Everybody Wins With Courtesy

Cyclists, the more courtesy you are with motorists, the more courtesy drivers will be.  Motorists, giving cyclists extra respect and consideration creates a safer environment for everyone.

Horns

Cyclists, NJ law requires all bikes be equipped with a horn or bell so that your presence is greatly increased.  Motorists, although the horn is used as a safety tool, it can be dangerous if used in extreme proximity to a cyclist.  A light tap on the horn is sufficient.

Managing Electronic Devices

Both cyclists and motorist, leave the cell phones, iPods and blackberry in your bags and not in your hands as you are driving or riding.  By doing so, you are keeping everyone safe.

And don’t forget, pedestrians have rights too!  Both cyclists and motorists are required by law to yield for pedestrians in crosswalks.  While pedestrians have the responsibility to be visible and predictable when using a crosswalk, cyclists and motorists can observe each others actions when approaching a crosswalk to anticipate a pedestrian using a crosswalk.

For more information, visit www.kmm.org for all your transportation needs.

 

Photo credit: www.thinkbicycles.org

New Brunswick Ciclovia is Coming!

Ciclovia7.12 eventKMM is getting ready for the next New Brunswick Ciclovia, coming on Saturday July 12th!

Ciclovia is an open streets event that encourages New Brunswick residents and visitors of all ages to get physically active through biking, walking, skating, and programmed activities on closed city streets. KMM is partnering with Safe Kids Middlesex County to bring mini bike skills course to Remsen Avenue.

The July 12th event features an all-new route that connects New Brunswick’s downtown and residential neighborhoods with the Cook/Douglas campus of Rutgers University.  Plan ahead and check out the Cicolovia map!

To learn more about the program, be sure to visit the New Brunswick Ciclovia’s website.

New Jersey Kick-offs New Pedestrian Safety Pilot Program

streetsmartStreet Smart urges all roadway users to obey vital roadway signs to prevent crashes

A new pedestrian safety pilot program is underway in Newark, Woodbridge, Hackettstown, and Jersey City. The “Street Smart” campaign, a collaborative effort between public, private and non-profit organizations, urges motorists and pedestrian to “check your vital signs” to improve your safety on the road.

The “vital signs” message reminds both drivers and pedestrians to pay attention and adhere to posted signage, which will make travel safer for all roadway users. For motorists, that means observing posted speed limits and stop signs, and stopping for pedestrians in marked crosswalks. If you’re on foot, use crosswalks and wait for the walk signal. If everyone heeded these signs, crashes could be prevented and lives saved. The message may seem simple, but it’s vitally important.

The campaign is long overdue. New Jersey ranks 14th in the nation in pedestrian fatalities and is designated a “focus” state by the Federal Highway Administration (FHWA). Between 2009 and 2012, 565 pedestrians were killed and more than 17,000 injured on our roadways — that translates to one death every 2.5 days and 11 injuries daily. Last year, 568 people died in motor vehicle crashes in New Jersey — 25 percent were pedestrians.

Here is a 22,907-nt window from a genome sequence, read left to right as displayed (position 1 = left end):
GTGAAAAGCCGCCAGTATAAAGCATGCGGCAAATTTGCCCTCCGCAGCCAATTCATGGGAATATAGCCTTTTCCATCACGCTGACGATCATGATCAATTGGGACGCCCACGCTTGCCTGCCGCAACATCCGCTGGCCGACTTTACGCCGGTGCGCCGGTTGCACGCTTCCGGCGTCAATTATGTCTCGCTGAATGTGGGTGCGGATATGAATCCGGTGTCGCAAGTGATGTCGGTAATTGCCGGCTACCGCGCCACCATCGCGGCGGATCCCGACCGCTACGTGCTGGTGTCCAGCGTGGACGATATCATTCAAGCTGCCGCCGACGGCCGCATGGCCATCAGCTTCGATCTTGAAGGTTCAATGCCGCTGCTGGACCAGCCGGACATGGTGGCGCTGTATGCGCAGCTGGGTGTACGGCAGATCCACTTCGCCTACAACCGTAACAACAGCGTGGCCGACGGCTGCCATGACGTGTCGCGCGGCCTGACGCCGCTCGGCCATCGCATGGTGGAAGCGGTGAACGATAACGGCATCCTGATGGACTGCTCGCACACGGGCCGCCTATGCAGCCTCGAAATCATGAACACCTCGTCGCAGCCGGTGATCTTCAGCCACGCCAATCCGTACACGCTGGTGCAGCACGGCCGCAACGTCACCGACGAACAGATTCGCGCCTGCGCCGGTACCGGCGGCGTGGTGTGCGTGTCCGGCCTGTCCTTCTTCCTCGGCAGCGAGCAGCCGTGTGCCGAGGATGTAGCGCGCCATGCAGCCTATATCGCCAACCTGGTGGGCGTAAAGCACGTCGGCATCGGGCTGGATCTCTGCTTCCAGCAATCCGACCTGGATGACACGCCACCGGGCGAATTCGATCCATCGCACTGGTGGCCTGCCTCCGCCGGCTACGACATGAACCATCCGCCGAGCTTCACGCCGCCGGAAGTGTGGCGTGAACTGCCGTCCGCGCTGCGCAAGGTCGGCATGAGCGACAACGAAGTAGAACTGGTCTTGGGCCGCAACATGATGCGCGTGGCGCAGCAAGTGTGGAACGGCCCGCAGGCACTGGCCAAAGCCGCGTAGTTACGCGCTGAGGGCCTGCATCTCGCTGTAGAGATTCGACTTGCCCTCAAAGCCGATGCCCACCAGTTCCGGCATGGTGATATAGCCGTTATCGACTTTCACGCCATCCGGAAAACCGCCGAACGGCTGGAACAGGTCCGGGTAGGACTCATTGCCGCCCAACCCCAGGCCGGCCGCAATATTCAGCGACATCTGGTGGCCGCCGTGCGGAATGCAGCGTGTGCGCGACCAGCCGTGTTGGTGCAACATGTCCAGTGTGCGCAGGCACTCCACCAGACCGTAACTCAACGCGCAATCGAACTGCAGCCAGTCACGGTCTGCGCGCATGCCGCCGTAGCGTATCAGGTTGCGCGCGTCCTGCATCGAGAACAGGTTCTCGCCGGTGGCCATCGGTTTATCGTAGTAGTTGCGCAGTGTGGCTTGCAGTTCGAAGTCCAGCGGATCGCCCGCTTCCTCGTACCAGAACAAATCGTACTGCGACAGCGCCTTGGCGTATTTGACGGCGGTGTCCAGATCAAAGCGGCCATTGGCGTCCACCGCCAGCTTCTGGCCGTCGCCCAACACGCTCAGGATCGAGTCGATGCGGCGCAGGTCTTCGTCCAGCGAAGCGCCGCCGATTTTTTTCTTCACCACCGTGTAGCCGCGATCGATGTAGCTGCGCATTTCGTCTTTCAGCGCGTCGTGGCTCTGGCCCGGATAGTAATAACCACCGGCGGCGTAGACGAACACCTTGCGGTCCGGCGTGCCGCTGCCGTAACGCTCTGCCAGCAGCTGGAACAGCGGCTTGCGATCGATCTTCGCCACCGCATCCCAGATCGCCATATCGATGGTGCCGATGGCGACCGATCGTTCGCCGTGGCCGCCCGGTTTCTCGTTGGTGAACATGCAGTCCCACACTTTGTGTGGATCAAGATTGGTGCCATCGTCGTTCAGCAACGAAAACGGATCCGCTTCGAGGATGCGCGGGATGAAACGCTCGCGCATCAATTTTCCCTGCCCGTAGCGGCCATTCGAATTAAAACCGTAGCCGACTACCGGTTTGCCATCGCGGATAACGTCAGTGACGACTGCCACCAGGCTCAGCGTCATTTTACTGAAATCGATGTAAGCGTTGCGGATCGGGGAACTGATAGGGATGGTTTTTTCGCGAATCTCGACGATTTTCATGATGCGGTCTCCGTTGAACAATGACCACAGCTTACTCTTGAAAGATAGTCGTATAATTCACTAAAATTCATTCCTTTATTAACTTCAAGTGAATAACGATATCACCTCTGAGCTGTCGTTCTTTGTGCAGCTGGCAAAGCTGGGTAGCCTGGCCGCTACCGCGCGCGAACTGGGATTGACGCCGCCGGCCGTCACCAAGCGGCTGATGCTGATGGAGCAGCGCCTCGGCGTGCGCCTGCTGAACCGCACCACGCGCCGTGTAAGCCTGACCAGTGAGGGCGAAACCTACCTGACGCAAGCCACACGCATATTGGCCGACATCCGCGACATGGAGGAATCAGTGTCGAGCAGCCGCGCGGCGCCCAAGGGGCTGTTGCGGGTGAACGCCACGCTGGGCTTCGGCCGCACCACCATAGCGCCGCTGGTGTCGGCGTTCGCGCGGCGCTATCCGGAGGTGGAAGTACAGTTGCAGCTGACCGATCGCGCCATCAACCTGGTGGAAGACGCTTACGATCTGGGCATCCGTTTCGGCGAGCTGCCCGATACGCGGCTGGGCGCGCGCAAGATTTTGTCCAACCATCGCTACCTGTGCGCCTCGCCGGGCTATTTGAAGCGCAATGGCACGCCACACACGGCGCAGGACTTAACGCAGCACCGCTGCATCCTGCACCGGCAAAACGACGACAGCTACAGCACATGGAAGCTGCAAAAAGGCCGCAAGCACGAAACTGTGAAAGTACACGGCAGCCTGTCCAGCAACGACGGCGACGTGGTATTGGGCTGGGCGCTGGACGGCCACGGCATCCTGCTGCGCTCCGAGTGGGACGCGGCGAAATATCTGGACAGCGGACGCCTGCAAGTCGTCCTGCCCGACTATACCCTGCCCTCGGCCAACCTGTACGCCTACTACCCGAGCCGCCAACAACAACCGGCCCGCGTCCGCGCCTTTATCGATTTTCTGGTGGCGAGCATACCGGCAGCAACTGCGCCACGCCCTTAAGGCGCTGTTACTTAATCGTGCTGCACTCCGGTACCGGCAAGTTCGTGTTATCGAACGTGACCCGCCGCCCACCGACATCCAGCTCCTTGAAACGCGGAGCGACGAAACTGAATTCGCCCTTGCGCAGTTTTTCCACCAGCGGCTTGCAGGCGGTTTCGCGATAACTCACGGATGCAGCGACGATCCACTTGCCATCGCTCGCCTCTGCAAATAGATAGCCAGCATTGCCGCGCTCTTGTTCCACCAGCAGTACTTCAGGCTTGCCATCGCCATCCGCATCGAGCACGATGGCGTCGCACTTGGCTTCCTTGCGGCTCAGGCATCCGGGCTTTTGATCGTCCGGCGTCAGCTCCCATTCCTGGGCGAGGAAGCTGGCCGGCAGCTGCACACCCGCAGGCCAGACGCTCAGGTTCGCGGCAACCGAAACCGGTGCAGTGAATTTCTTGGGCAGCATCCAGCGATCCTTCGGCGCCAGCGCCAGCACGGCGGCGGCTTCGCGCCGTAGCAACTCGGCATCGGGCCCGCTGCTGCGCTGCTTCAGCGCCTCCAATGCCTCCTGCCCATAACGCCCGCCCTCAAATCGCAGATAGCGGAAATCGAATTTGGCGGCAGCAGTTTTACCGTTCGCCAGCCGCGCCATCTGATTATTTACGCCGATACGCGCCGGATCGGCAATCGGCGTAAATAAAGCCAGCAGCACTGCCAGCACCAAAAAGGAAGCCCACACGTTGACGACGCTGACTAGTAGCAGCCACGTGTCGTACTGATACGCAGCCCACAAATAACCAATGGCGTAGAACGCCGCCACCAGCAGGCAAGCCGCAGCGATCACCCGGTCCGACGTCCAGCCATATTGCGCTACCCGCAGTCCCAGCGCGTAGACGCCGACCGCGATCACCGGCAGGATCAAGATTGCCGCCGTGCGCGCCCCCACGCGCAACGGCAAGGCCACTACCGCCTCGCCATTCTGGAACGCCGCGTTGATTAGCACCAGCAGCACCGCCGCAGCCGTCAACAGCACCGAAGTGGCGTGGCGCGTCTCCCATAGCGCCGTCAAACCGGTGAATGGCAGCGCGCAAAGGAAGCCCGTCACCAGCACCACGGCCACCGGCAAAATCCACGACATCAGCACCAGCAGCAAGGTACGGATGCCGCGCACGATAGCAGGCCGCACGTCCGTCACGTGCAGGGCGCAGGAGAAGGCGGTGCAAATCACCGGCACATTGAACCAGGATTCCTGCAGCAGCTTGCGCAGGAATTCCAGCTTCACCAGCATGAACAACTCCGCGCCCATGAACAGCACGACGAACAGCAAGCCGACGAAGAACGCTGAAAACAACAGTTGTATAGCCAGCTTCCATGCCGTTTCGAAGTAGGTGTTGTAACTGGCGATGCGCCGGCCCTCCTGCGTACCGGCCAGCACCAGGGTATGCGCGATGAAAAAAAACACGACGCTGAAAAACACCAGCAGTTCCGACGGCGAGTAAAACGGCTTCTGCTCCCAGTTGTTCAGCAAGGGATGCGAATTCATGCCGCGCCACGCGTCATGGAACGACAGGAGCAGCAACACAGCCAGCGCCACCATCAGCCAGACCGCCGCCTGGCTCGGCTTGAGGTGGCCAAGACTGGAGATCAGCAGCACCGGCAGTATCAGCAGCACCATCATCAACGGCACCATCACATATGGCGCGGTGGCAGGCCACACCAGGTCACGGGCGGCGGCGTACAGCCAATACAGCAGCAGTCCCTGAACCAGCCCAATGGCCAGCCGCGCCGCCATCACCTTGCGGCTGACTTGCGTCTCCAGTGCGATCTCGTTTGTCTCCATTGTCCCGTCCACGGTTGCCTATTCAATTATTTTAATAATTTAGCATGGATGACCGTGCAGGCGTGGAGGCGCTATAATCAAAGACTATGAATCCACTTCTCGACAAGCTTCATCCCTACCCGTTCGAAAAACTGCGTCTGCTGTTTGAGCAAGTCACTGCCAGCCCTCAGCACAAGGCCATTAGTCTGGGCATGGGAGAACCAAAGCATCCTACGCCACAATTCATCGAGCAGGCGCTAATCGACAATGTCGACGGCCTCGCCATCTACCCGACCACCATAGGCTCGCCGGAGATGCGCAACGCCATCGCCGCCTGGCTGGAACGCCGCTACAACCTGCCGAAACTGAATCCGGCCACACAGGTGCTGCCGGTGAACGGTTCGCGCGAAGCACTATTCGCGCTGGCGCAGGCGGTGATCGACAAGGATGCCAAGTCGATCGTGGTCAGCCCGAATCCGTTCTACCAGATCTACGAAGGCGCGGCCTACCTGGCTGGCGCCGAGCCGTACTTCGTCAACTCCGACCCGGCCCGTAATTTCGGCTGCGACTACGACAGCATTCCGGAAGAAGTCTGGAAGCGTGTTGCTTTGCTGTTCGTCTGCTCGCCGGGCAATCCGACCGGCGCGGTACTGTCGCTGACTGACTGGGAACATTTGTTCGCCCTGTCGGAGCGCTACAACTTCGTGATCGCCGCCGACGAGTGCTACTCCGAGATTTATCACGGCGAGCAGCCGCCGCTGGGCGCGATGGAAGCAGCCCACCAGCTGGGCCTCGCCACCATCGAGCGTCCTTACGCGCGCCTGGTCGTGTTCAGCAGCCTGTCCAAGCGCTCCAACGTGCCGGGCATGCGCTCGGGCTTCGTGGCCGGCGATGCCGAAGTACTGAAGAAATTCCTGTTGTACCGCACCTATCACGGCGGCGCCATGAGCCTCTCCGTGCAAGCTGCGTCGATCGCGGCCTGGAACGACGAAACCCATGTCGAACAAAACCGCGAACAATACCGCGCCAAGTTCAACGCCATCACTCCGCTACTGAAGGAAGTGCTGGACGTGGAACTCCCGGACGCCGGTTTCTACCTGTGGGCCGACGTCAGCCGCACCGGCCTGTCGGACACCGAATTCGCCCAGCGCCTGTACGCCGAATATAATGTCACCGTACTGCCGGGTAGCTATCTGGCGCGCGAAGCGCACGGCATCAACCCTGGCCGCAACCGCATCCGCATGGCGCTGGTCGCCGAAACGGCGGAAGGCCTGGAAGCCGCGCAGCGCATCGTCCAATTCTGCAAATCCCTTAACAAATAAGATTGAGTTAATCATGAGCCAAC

At a campaign kick-off event held November 1 at the New Jersey Institute of Technology campus in Newark, representatives from the North Jersey Transportation Planning Authority, which is coordinating the campaign in partnership with FHWA, the New Jersey Department of Transportation and the New Jersey Division of Highway Traffic Safety, joined with municipal and law enforcement officials, and safety and public health advocates. They unveiled the campaign message and outreach materials, and discussed the effects of speed on pedestrian safety. If a pedestrian is struck by a car going 20 mph or slower, the odds of survival are good. At speeds above 35 mph, the impact is likely to be fatal.

The campaign uses advertising, grassroots public awareness efforts and law enforcement to address pedestrian safety. Community groups are joining with businesses, schools, churches, hospitals, and non-profit organizations to post and distribute information including tips for all roadway users.

Police officers in the pilot communities are enforcing pedestrian safety laws. They’re focusing on motorists who fail to obey New Jersey’s law requiring them to stop for pedestrians in a crosswalk, as well as pedestrians who jaywalk. They’re also addressing speeding, illegal turns and distracted and inattentive driving and walking, which contribute to pedestrian-motor vehicle crashes.

Despite the program being piloted in these four communities, roadway users throughout New Jersey are urged to get on board. The goal of the Street Smart campaign is to reduce the number of pedestrian injuries and fatalities on all roadways. It is possible. Check your vital signs. Obey the law.  Lives are on the line.

 

credit: NJTPA